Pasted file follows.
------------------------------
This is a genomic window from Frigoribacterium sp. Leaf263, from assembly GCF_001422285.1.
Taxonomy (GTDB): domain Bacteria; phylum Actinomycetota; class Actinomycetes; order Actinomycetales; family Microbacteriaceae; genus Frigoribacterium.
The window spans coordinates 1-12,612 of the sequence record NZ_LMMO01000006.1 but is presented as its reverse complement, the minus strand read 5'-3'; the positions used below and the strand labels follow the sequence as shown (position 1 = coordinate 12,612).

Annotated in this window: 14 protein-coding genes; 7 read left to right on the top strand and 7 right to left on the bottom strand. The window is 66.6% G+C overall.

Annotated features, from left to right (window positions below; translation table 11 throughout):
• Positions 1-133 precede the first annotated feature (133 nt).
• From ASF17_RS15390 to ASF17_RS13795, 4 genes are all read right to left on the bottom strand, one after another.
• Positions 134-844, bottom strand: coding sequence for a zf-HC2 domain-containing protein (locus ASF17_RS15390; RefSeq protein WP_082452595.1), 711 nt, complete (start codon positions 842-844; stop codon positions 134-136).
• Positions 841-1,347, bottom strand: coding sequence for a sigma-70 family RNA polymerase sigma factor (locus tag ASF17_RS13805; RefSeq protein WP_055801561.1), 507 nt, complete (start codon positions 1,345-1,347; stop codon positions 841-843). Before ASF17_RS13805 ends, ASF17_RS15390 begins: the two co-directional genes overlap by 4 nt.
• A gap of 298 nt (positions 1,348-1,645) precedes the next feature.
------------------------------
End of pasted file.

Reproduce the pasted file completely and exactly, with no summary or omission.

This is a genomic window from Frigoribacterium sp. Leaf263, from assembly GCF_001422285.1.
Taxonomy (GTDB): domain Bacteria; phylum Actinomycetota; class Actinomycetes; order Actinomycetales; family Microbacteriaceae; genus Frigoribacterium.
The window spans coordinates 1-12,612 of the sequence record NZ_LMMO01000006.1 but is presented as its reverse complement, the minus strand read 5'-3'; the positions used below and the strand labels follow the sequence as shown (position 1 = coordinate 12,612).

Annotated in this window: 14 protein-coding genes; 7 read left to right on the top strand and 7 right to left on the bottom strand. The window is 66.6% G+C overall.

Annotated features, from left to right (window positions below; translation table 11 throughout):
• Positions 1-133 precede the first annotated feature (133 nt).
• From ASF17_RS15390 to ASF17_RS13795, 4 genes are all read right to left on the bottom strand, one after another.
• Positions 134-844, bottom strand: coding sequence for a zf-HC2 domain-containing protein (locus ASF17_RS15390; RefSeq protein WP_082452595.1), 711 nt, complete (start codon positions 842-844; stop codon positions 134-136).
• Positions 841-1,347, bottom strand: coding sequence for a sigma-70 family RNA polymerase sigma factor (locus tag ASF17_RS13805; RefSeq protein WP_055801561.1), 507 nt, complete (start codon positions 1,345-1,347; stop codon positions 841-843). Before ASF17_RS13805 ends, ASF17_RS15390 begins: the two co-directional genes overlap by 4 nt.
• A gap of 298 nt (positions 1,348-1,645) precedes the next feature.